John Llewellyn Rhys Prize
The John Llewellyn Rhys Prize was a literary prize awarded annually for the best work of literature (fiction, non-fiction, poetry, drama) by an author from the Commonwealth aged 35 or under, written in English and published in the United Kingdom. Established in 1942, it is one of the oldest literary awards in the UK.
|John Llewellyn Rhys Prize|
|Date||1942 by Jane Oliver|
|Presented by|| • The Mail on Sunday (1987–2002)|
• Booktrust (2003–2010)
Since 2011 the award has been suspended due to funding problems. The last award was in 2010.
From 1987 to 2003, the prize was funded by the Mail on Sunday. The newspaper withdrew in 2003, after the 2002 prize was awarded to Mary Laven. Subsequently, the prize was sponsored by Booktrust, an independent educational charity, but in June 2011 the award was suspended due to funding problems. Booktrust said that it "strongly" intended to bring the award "back with a bang as soon as possible" as it looked for outside funding sources.
In 2010, the winner received £5,000, while the runners-up each received £500.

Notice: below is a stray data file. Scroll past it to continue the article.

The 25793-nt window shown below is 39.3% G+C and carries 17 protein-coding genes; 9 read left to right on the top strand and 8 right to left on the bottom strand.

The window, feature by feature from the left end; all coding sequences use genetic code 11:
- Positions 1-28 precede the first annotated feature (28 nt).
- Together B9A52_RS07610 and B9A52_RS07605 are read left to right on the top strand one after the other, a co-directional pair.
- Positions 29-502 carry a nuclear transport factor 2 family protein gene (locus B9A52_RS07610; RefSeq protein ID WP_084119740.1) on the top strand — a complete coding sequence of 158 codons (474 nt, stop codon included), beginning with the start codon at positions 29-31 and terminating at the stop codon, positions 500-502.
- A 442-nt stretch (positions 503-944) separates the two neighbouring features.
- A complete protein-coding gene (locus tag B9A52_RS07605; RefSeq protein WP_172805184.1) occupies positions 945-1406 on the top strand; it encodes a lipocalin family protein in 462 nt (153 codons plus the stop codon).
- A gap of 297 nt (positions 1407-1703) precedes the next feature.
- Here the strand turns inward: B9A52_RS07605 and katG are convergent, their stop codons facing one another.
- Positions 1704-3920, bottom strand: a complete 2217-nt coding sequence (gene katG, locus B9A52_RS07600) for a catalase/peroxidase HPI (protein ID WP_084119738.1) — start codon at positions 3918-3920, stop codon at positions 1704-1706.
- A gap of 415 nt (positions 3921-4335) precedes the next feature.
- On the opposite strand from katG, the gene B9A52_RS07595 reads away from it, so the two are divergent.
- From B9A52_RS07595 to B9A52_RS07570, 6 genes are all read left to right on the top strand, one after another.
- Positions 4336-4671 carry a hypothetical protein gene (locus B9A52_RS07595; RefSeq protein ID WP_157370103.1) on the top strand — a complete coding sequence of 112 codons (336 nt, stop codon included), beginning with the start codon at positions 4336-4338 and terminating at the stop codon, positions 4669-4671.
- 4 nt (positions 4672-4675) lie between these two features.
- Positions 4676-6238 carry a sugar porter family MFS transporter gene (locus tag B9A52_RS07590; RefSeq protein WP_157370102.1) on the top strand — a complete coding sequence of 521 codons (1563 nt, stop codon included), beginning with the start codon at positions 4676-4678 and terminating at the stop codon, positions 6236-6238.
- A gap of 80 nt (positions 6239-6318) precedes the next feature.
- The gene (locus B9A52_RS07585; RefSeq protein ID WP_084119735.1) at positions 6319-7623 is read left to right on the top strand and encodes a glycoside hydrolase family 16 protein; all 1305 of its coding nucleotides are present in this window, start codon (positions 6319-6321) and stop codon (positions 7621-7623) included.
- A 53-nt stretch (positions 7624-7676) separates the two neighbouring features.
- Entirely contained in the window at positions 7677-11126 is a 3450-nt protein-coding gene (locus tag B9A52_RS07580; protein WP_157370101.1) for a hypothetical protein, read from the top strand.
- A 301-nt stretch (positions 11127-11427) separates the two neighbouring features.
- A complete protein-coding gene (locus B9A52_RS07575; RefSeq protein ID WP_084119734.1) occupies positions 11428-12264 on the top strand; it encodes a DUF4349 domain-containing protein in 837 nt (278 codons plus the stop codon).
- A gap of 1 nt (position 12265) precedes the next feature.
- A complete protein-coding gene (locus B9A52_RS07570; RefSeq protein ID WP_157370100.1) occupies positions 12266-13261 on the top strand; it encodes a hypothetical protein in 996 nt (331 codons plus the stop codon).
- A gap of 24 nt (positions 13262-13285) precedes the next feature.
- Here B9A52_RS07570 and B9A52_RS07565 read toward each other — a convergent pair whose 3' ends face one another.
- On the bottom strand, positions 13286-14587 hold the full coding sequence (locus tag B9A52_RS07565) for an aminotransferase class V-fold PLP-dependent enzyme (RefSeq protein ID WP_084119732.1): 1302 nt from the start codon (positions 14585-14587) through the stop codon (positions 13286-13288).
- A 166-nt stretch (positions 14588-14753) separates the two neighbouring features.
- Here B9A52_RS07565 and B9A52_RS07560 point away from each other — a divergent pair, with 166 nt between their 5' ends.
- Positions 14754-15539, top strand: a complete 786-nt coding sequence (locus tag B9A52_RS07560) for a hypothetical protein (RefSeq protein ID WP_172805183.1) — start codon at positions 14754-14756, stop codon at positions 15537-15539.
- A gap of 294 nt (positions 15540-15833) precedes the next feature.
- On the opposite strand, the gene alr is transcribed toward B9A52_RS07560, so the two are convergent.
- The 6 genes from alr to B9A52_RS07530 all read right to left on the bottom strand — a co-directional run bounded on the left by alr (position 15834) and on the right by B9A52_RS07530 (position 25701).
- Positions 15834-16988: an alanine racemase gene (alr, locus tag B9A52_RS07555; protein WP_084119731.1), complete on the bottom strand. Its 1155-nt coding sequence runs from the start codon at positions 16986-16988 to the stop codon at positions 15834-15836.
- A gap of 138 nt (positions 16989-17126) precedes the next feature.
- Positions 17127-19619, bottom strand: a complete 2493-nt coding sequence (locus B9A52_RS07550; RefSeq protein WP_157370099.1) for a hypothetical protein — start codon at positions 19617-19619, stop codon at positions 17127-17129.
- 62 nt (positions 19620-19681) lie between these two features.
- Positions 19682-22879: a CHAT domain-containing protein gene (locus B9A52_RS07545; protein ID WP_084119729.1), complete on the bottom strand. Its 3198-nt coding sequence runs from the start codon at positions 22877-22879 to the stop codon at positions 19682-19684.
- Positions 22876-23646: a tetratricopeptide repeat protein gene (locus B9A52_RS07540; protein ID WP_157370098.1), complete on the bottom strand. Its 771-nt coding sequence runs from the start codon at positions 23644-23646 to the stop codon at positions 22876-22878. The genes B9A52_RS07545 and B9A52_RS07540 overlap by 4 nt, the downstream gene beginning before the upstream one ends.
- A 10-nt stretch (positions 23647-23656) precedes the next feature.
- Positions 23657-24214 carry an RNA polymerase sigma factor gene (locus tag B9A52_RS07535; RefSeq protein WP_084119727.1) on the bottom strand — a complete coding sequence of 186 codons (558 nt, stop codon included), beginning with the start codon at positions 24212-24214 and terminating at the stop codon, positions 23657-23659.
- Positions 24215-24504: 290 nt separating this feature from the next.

Winners and short lists (since 2000)Edit
*Note: The 2002 prize was initially awarded to Hari Kunzru for his book The Impressionist on 20 November 2003, but the author decided to decline the award due to its sponsorship by The Mail on Sunday.
- John Llewellyn Rhys Prize "John Llewellyn Rhys Prize". Booktrust. Retrieved 29 January 2011.
- Alison Flood. "John Llewellyn Rhys prize 'suspended'", The Guardian, 29 June 2011
- "The Mail on Sunday/John Llewllyn Rhys Prize". Archived from the original on December 4, 2005. Retrieved 9 July 2009.
- "Virgins of Venice wins Kunzru's rejected prize". The Guardian. 11 December 2003. Retrieved 18 February 2018.
- Staff writer (24 November 2010). "Debut Writer Amy Sackville Wins Literary Award". BBC News. Retrieved 29 January 2011.